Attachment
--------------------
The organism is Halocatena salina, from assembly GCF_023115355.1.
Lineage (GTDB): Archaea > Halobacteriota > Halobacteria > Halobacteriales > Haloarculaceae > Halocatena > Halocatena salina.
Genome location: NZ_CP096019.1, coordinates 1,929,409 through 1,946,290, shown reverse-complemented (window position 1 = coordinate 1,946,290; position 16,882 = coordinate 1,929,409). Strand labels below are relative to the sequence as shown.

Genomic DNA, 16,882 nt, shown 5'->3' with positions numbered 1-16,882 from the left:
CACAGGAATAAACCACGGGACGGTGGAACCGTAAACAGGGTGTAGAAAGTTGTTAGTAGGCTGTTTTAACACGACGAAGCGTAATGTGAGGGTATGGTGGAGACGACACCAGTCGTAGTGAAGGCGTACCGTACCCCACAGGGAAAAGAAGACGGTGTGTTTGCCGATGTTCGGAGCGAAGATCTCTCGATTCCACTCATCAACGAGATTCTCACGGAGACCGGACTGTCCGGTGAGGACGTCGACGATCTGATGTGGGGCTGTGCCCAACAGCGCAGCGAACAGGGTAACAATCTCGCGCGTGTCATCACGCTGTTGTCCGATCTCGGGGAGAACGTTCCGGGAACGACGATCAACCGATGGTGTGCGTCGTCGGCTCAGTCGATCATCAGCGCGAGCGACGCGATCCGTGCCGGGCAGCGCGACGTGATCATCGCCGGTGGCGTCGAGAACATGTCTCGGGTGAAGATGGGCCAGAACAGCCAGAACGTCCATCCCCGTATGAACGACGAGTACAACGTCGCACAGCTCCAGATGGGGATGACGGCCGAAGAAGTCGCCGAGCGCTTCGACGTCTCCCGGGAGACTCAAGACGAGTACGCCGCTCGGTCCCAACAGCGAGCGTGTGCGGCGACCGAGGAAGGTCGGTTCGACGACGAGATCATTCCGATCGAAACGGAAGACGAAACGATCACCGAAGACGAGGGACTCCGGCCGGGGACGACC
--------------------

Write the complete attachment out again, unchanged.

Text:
The organism is Halocatena salina, from assembly GCF_023115355.1.
Lineage (GTDB): Archaea > Halobacteriota > Halobacteria > Halobacteriales > Haloarculaceae > Halocatena > Halocatena salina.
Genome location: NZ_CP096019.1, coordinates 1,929,409 through 1,946,290, shown reverse-complemented (window position 1 = coordinate 1,946,290; position 16,882 = coordinate 1,929,409). Strand labels below are relative to the sequence as shown.

Genomic DNA, 16,882 nt, shown 5'->3' with positions numbered 1-16,882 from the left:
CACAGGAATAAACCACGGGACGGTGGAACCGTAAACAGGGTGTAGAAAGTTGTTAGTAGGCTGTTTTAACACGACGAAGCGTAATGTGAGGGTATGGTGGAGACGACACCAGTCGTAGTGAAGGCGTACCGTACCCCACAGGGAAAAGAAGACGGTGTGTTTGCCGATGTTCGGAGCGAAGATCTCTCGATTCCACTCATCAACGAGATTCTCACGGAGACCGGACTGTCCGGTGAGGACGTCGACGATCTGATGTGGGGCTGTGCCCAACAGCGCAGCGAACAGGGTAACAATCTCGCGCGTGTCATCACGCTGTTGTCCGATCTCGGGGAGAACGTTCCGGGAACGACGATCAACCGATGGTGTGCGTCGTCGGCTCAGTCGATCATCAGCGCGAGCGACGCGATCCGTGCCGGGCAGCGCGACGTGATCATCGCCGGTGGCGTCGAGAACATGTCTCGGGTGAAGATGGGCCAGAACAGCCAGAACGTCCATCCCCGTATGAACGACGAGTACAACGTCGCACAGCTCCAGATGGGGATGACGGCCGAAGAAGTCGCCGAGCGCTTCGACGTCTCCCGGGAGACTCAAGACGAGTACGCCGCTCGGTCCCAACAGCGAGCGTGTGCGGCGACCGAGGAAGGTCGGTTCGACGACGAGATCATTCCGATCGAAACGGAAGACGAAACGATCACCGAAGACGAGGGACTCCGGCCGGGGACGACC